The Dove­keep­ers

By – October 31, 2011

It’s not easy to make char­ac­ters liv­ing in 70 C.E., fight­ing the Romans on Masa­da, breathe on the page, but Alice Hoffman’s mas­ter­piece suc­ceeds. Two women and five chil­dren sur­vived the mas­sacre, accord­ing to first-cen­tu­ry Jew­ish his­to­ri­an Jose­phus. Hoff­man builds upon his ancient account, using it as a start­ing point to tell the sto­ries of four women whose diver­gent paths brought them to Masada.

Chron­i­cling the four years dur­ing and after the fall of Jerusalem, the nov­el opens with the trag­ic sto­ry of Yael, a red­head neglect­ed and abused by her father, who nev­er for­gave her for her mother’s death in child­birth. Rev­ka, a sharp-tongued grand­moth­er, is qui­et­ly reel­ing from the bru­tal mur­der of her daugh­ter as she cares for her grand­sons. Shi­rah is an extra­or­di­nar­i­ly beau­ti­ful mys­tic, feared and revered for her heal­ing pow­ers. Her daugh­ter, Aziza, was fathered by a war­rior and raised as a boy, enabling her superla­tive skills as a rid­er and marks­man. Togeth­er, they strug­gle to leave the past behind and forge a new society.

Hoff­man is painstak­ing­ly thor­ough, craft­ing detailed accounts of each woman’s life and infus­ing them with a time­less sen­si­bil­i­ty that res­onates with a mod­ern audience.

Discussion Questions

1. The nov­el is split into four prin­ci­pal parts, with each of the main char­ac­ters — Yael, Rev­ka, Aziza, and Shi­rah — nar­rat­ing one sec­tion. Which of these women did you find most appeal­ing, and why?

2. Yael describes her rela­tion­ship with Ben Simon as a destroy­ing sort of love” (p. 46). What does she mean by that? Are there oth­er rela­tion­ships in the nov­el that could be described in the same way?

3. From Yael set­ting free the Romans’ lion, to Shirah’s child­hood vision of a fish in the Nile, and, of course, the women’s care of the doves, ani­mals are an impor­tant com­po­nent in the book. What did ani­mals mean to the peo­ple of this ancient Jew­ish soci­ety, and what spe­cif­ic sym­bol­ic forms do they take in the novel?

4. Why do you think Alice Hoff­man invent­ed the fig­ure of Wynn, The Man from the North,” who comes to serve the women in the dove­cote? In what ways does Wynn come to bring the women togeth­er? Com­pare Yael’s rela­tion­ship with Ben Simon to her rela­tion­ship with Wynn.

5. How do spells func­tion in the nov­el? What is the rela­tion­ship between Shirah’s Jew­ish beliefs and her witch­craft? If you have read oth­er Alice Hoff­man nov­els that include mys­ti­cal ele­ments — such as Prac­ti­cal Mag­ic or Fortune’s Daugh­ter — how do they com­pare to The Dove­keep­er­sand its use of magic?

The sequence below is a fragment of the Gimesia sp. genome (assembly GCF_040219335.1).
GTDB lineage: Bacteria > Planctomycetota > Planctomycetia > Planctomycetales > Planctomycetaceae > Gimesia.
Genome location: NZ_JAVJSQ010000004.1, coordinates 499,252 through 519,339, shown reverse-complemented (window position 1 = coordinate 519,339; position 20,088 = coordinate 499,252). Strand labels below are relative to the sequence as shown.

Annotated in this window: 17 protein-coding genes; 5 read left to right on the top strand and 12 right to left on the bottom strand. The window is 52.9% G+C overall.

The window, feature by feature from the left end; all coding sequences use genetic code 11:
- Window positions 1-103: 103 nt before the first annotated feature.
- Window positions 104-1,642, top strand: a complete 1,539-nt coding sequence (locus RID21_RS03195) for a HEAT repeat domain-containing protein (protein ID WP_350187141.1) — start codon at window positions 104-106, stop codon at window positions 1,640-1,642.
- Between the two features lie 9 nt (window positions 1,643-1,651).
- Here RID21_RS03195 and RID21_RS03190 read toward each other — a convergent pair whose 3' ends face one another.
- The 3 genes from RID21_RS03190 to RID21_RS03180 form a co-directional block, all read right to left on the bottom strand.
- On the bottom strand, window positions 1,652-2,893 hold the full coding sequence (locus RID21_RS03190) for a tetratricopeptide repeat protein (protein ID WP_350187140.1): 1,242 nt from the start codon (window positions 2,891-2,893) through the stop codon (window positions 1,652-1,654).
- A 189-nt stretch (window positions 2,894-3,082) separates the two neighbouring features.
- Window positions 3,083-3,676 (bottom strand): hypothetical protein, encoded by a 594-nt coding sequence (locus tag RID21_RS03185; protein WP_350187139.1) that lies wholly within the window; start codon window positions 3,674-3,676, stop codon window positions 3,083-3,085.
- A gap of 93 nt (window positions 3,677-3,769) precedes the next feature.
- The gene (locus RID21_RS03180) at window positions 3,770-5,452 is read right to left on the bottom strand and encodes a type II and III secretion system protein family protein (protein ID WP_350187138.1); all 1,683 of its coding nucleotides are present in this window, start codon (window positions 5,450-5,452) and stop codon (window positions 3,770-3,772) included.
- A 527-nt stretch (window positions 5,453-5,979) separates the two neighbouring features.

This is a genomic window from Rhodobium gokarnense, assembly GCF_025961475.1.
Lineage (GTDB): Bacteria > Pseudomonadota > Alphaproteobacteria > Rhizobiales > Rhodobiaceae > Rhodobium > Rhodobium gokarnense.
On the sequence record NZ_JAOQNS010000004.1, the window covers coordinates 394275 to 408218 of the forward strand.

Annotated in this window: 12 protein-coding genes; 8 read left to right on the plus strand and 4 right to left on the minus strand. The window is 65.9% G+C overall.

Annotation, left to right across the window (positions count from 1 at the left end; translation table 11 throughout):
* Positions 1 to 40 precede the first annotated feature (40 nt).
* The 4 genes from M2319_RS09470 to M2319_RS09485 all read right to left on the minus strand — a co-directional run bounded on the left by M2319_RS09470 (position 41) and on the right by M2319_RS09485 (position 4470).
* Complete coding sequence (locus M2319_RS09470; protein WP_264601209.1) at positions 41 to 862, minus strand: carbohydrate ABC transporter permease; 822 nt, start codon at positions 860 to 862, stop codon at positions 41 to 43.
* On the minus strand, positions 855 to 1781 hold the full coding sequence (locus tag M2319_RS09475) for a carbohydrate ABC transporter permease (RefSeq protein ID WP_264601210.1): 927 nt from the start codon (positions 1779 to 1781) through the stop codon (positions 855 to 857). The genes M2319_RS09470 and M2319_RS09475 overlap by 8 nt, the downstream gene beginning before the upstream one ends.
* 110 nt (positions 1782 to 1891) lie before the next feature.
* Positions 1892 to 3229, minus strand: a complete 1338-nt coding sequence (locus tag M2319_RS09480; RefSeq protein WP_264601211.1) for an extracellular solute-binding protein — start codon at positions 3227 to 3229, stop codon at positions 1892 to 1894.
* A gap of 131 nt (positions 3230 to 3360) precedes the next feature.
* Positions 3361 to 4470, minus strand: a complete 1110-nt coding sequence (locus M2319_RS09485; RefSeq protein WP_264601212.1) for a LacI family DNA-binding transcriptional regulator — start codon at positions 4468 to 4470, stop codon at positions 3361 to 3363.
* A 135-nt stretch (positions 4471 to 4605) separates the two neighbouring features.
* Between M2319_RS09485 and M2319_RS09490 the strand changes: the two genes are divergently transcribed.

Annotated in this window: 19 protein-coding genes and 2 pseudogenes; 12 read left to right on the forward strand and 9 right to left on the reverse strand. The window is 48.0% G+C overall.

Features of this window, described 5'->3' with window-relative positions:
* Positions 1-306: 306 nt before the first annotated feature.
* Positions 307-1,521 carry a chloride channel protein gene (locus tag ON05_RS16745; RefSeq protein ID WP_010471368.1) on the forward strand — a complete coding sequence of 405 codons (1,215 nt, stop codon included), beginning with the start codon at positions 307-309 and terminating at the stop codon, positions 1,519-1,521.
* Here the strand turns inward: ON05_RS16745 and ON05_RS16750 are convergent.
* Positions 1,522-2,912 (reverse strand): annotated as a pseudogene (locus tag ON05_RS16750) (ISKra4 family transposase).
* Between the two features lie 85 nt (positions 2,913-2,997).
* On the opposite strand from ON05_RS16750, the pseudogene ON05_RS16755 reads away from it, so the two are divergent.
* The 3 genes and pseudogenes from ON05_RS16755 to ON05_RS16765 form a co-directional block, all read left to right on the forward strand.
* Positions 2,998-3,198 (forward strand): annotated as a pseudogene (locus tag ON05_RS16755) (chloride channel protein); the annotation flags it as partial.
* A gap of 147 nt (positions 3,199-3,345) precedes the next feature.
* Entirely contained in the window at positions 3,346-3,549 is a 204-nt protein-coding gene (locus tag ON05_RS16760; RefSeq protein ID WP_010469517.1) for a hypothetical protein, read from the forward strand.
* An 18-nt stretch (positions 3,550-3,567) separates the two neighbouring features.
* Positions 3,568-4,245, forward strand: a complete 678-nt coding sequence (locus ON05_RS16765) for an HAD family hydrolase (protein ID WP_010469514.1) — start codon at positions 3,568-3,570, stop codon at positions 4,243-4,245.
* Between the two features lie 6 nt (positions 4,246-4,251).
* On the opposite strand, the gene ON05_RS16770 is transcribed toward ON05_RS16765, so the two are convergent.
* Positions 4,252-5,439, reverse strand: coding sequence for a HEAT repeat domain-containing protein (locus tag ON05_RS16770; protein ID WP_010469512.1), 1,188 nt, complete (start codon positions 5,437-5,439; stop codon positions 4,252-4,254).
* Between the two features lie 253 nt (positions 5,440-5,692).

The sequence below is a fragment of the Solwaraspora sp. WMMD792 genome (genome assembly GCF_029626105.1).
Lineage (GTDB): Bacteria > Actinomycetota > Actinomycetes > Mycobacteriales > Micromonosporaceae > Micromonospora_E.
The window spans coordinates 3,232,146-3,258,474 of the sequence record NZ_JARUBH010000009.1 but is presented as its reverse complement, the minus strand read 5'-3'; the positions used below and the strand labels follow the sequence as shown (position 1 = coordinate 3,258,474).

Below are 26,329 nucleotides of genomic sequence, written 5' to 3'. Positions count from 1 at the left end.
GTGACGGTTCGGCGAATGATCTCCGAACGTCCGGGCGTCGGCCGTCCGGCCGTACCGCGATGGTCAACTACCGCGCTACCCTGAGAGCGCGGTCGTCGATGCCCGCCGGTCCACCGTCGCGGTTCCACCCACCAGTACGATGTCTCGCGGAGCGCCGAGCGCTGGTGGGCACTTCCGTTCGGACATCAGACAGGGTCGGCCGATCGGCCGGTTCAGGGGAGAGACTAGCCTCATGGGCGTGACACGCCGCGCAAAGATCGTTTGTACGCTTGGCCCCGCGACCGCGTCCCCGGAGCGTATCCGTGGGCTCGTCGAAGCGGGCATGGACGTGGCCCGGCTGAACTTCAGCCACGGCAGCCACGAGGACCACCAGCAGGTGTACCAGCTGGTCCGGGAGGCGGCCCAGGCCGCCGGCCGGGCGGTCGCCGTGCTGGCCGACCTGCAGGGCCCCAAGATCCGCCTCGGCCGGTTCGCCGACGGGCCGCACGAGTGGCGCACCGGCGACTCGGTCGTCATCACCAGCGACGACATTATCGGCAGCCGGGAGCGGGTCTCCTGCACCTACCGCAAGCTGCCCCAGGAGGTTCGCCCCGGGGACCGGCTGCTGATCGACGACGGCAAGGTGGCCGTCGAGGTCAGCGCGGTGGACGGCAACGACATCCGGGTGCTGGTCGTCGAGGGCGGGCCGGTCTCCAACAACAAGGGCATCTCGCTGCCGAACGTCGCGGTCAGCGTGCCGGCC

6. How do Shirah’s daugh­ters react to the inti­mate friend­ship that devel­ops between Yael and their moth­er? Is Shi­rah a good moth­er or not?

7. What do you make of Channa’s attempt, essen­tial­ly, to kid­nap Yael’s baby Arieh? In the way Hoff­man depicts Chan­na, how is she dif­fer­ent than the oth­er major female char­ac­ters in the book?

8. You don’t fight for peace, sis­ter,” Nahara tells Aziza. You embrace it” (p. 343). What do you think of Nahara’s deci­sion to join the Essenes? Is she naïve?

9. Why is the Roman legion prepar­ing to attack the Jews at Masa­da? From clues in the book, as well as your own knowl­edge of his­to­ry, explain the roots of the conflict.

10. Revka’s son-in-law, the war­rior known as The Man from the Val­ley, asks Shi­rah, Did you not think this is what the world was like?” (p. 378). Describe the cir­cum­stances of this ques­tion. After all her train­ing for bat­tle, why is Shi­rah unpre­pared for this experience?

11. On page 458, Shi­rah, nar­rat­ing, says, We stood and watched as God aban­doned us.” What do you think about this com­ment? How do the res­i­dents of Masa­da rec­ti­fy their Jew­ish beliefs with their cer­tain deaths in the siege?

12. In the final pages of the book, Yael sums up those who per­ished at Masa­da, remem­ber­ing them as men who refused to sur­ren­der and women who were ruled by devo­tion” (p. 478). Do you agree with her description?

13. From the work of the assas­sins to the treat­ment of slaves, and from sui­cide to the killing of chil­dren dur­ing bat­tle, The Dove­keep­ers engages many dif­fi­cult moral ques­tions. What moral ques­tions did you find in the nov­el, how did you rec­on­cile them with our con­tem­po­rary laws and morality?

14. For the women at Masa­da, dreams con­tain impor­tant mes­sages, ghosts med­dle in the lives of the liv­ing, and spells can fix a num­ber of human ills. How does their culture’s accep­tance of the mys­ti­cal com­pare to our culture’s view on such things today? How do they com­pare to your own views?

15. In the acknowl­edg­ments to the nov­el, Hoff­man explains that the his­tor­i­cal foun­da­tion of her sto­ry comes from Jose­phus, the first-cen­tur y his­to­ri­an, who has writ­ten the only account of the mas­sacre. How does know­ing that many details of the nov­el have a basis in his­to­ryaf­fect your read­ing of the book?